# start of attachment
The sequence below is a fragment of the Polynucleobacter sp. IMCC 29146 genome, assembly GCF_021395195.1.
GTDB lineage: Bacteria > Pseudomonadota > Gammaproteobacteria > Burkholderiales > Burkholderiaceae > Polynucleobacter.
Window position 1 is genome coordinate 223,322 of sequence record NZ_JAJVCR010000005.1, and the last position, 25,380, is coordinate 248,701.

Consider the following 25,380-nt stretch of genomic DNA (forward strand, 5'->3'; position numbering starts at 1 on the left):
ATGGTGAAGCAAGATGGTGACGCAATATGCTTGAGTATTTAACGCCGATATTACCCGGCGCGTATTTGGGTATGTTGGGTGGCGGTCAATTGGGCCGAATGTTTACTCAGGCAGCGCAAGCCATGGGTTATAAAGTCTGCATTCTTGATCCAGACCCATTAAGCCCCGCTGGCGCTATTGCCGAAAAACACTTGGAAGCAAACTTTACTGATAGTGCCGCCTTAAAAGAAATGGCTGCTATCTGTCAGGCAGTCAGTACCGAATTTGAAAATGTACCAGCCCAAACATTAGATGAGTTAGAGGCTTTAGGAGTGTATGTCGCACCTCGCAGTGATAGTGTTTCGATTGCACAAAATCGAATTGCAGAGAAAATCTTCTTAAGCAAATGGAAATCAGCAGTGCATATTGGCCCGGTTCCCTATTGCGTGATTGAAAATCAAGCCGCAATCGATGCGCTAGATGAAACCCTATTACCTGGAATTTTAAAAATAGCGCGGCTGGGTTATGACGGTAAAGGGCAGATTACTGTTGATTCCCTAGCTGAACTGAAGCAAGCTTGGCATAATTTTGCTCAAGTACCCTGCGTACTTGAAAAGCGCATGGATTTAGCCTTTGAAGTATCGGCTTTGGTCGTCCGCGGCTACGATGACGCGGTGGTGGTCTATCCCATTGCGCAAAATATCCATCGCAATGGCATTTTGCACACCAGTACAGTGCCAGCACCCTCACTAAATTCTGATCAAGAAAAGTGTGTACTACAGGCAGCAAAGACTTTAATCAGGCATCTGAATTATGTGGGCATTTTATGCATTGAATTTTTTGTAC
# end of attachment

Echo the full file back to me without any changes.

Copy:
The sequence below is a fragment of the Polynucleobacter sp. IMCC 29146 genome, assembly GCF_021395195.1.
GTDB lineage: Bacteria > Pseudomonadota > Gammaproteobacteria > Burkholderiales > Burkholderiaceae > Polynucleobacter.
Window position 1 is genome coordinate 223,322 of sequence record NZ_JAJVCR010000005.1, and the last position, 25,380, is coordinate 248,701.

Consider the following 25,380-nt stretch of genomic DNA (forward strand, 5'->3'; position numbering starts at 1 on the left):
ATGGTGAAGCAAGATGGTGACGCAATATGCTTGAGTATTTAACGCCGATATTACCCGGCGCGTATTTGGGTATGTTGGGTGGCGGTCAATTGGGCCGAATGTTTACTCAGGCAGCGCAAGCCATGGGTTATAAAGTCTGCATTCTTGATCCAGACCCATTAAGCCCCGCTGGCGCTATTGCCGAAAAACACTTGGAAGCAAACTTTACTGATAGTGCCGCCTTAAAAGAAATGGCTGCTATCTGTCAGGCAGTCAGTACCGAATTTGAAAATGTACCAGCCCAAACATTAGATGAGTTAGAGGCTTTAGGAGTGTATGTCGCACCTCGCAGTGATAGTGTTTCGATTGCACAAAATCGAATTGCAGAGAAAATCTTCTTAAGCAAATGGAAATCAGCAGTGCATATTGGCCCGGTTCCCTATTGCGTGATTGAAAATCAAGCCGCAATCGATGCGCTAGATGAAACCCTATTACCTGGAATTTTAAAAATAGCGCGGCTGGGTTATGACGGTAAAGGGCAGATTACTGTTGATTCCCTAGCTGAACTGAAGCAAGCTTGGCATAATTTTGCTCAAGTACCCTGCGTACTTGAAAAGCGCATGGATTTAGCCTTTGAAGTATCGGCTTTGGTCGTCCGCGGCTACGATGACGCGGTGGTGGTCTATCCCATTGCGCAAAATATCCATCGCAATGGCATTTTGCACACCAGTACAGTGCCAGCACCCTCACTAAATTCTGATCAAGAAAAGTGTGTACTACAGGCAGCAAAGACTTTAATCAGGCATCTGAATTATGTGGGCATTTTATGCATTGAATTTTTTGTAC